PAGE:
But we loyal few kept or candles burning bright.
Over the last decade, Facebook, Twitter, and YouTube took hold, and the Geek Revolution rose to power. We started coming out of the woodwork and communicating. Suikoden I & II had a grown a huge cult following. Whispers in the shadows about the best game no one ever heard about spread like wildfire, and this time, social media was the proper oxygen needed to spread it. As Suikoden III-V (and several spin-offs) were released for the PS2; more and more people were becoming engrossed in the series. From a small loyal few, the numbers of Suikoden fans were growing, much like the members of the social revolution armies you lead in the games.
"I love the Suikoden series!" One fan would say. "I've played III, IV, and V! They're awesome!"
"Have you played I and II?" another fan would ask.
"No. I came to the party late. Where can I find them?"
Unfortunately, for years, you couldn't find them anywhere. Konami printed a very limited number of copies, and the only place you could find any copies anywhere were on Amazon & eBay for no less than $300.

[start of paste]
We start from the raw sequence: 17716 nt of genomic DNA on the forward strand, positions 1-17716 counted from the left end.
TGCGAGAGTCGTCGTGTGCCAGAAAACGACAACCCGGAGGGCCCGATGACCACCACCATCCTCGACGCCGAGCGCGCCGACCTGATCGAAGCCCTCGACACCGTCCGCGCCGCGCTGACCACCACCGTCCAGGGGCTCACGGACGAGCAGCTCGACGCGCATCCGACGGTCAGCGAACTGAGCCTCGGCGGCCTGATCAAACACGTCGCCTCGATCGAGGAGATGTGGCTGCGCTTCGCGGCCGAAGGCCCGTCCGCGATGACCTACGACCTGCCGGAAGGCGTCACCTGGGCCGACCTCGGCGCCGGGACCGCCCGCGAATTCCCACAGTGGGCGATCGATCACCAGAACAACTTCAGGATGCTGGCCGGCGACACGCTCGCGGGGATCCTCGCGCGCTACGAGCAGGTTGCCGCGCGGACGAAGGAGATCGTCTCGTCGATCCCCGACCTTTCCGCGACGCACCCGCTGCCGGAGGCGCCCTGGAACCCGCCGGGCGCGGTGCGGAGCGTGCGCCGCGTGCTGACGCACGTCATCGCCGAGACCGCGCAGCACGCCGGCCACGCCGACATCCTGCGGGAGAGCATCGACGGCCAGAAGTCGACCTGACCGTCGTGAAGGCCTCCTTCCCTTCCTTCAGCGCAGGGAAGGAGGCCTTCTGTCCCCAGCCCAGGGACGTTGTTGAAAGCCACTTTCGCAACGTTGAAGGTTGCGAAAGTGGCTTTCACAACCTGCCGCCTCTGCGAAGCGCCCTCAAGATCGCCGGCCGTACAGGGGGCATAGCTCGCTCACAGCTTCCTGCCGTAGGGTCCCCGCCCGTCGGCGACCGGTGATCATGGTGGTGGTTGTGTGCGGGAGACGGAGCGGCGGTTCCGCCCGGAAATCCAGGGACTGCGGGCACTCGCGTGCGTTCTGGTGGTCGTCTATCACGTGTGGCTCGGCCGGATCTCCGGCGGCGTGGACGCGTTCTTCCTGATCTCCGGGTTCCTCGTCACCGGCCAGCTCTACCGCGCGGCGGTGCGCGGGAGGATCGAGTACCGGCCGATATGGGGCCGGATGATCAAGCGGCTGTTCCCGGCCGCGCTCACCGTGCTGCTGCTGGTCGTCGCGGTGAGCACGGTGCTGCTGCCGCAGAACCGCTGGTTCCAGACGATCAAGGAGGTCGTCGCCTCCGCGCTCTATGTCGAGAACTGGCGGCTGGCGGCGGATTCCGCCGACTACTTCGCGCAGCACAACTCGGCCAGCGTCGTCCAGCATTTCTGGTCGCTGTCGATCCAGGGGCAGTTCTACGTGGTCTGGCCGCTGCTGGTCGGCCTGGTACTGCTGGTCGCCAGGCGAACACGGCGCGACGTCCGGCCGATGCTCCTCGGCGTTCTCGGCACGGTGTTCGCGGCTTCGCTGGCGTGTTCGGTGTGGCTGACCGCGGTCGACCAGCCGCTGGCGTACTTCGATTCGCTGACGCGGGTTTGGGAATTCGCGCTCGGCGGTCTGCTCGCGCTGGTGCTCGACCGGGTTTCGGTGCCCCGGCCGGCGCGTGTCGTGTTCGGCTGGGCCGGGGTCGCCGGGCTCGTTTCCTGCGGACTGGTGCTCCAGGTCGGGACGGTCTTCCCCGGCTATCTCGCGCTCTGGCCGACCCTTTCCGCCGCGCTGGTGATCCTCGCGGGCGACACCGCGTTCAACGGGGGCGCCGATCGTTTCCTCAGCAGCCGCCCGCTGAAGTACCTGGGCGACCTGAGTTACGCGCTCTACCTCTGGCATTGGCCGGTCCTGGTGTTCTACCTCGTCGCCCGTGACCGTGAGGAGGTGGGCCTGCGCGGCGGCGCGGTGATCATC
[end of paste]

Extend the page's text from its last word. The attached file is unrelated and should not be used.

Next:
And some people were willing to pay it. small price to pay for the best game ever.
Unfortunately, there were so many others who desperately wanted to play the game, either for the first time, or for the first time in years (their original disk or PSX or PS2 having become lost, sold, or unplayable), who just couldn't find a way to play it.
The fans wept.
Then, A spark of hope! Video game companies had begun selling classic games in digital form for download directly onto their next-gen consoles. Millions of fans took this opportunity. Now, adult Millennials who grew up playing Mario on their NES and Final Fantasy VII on their PSX could download them onto their Wiis and PS3s for $5-$10 and keep them forever. No need to try and find an obscure way to plug in your old NES to your HDMI-only flatscreen!